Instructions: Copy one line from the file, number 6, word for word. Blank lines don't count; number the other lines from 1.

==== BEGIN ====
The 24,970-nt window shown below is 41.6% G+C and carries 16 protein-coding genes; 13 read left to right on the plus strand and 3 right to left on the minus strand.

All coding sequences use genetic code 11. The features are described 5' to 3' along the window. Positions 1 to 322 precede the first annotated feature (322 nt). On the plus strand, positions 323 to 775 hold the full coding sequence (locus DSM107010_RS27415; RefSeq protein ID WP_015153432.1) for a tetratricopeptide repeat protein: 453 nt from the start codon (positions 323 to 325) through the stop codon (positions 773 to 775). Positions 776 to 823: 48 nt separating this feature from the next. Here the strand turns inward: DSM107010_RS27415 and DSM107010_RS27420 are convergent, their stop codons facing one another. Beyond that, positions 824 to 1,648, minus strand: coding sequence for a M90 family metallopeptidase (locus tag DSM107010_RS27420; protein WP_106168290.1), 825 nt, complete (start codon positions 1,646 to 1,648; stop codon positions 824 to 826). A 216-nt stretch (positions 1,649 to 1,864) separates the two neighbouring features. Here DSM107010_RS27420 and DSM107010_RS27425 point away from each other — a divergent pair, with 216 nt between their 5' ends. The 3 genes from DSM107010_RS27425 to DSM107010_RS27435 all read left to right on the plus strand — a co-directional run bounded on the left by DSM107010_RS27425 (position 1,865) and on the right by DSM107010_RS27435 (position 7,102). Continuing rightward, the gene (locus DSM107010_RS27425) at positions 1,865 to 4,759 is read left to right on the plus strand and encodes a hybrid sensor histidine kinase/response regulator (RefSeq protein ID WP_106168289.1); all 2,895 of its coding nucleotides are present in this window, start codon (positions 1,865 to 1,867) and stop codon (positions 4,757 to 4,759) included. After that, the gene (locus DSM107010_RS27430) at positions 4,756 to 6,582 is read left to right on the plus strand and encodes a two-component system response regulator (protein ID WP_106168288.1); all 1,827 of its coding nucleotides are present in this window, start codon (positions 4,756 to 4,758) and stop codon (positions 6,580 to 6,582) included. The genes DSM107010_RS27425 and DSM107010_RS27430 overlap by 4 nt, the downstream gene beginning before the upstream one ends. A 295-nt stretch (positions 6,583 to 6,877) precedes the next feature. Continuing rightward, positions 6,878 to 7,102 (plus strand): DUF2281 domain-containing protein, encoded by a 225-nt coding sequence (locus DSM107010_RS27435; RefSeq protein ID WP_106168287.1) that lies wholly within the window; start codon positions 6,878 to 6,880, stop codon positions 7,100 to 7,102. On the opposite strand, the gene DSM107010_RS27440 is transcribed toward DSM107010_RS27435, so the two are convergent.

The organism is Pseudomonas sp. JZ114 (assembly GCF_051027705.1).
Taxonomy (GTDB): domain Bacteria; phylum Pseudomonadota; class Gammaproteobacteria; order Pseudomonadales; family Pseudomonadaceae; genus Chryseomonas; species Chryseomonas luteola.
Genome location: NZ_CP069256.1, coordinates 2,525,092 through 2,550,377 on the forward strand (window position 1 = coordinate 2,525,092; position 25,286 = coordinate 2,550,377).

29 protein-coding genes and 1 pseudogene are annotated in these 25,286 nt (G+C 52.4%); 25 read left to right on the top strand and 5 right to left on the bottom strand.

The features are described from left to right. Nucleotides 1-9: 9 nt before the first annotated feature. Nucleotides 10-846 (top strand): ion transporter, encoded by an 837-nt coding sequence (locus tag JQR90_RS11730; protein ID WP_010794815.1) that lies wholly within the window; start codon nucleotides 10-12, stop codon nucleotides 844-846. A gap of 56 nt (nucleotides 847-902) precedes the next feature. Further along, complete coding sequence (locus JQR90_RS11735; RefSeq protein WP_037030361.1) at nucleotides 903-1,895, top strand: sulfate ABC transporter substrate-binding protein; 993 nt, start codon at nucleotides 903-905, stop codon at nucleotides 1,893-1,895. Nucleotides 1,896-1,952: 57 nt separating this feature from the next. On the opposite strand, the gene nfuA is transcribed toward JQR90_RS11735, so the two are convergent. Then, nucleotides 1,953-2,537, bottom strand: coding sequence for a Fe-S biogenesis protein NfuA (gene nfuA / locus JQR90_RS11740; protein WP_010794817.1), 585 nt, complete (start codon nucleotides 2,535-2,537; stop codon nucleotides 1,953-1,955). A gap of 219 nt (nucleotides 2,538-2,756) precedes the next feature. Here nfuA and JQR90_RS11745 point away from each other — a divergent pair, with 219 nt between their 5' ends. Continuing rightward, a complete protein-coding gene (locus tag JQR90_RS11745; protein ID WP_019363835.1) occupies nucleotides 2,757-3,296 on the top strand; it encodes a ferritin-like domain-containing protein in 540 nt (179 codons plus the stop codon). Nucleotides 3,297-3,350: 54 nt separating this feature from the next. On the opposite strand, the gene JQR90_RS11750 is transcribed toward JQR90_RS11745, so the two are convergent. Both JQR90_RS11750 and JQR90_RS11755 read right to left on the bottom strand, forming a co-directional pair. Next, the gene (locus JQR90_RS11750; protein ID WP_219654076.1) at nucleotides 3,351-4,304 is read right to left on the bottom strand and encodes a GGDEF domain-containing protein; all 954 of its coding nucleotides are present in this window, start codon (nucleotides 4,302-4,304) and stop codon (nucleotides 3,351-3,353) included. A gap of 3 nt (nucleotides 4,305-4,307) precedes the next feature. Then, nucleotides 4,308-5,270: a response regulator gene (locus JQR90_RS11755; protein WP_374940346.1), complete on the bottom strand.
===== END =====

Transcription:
29 protein-coding genes and 1 pseudogene are annotated in these 25,286 nt (G+C 52.4%); 25 read left to right on the top strand and 5 right to left on the bottom strand.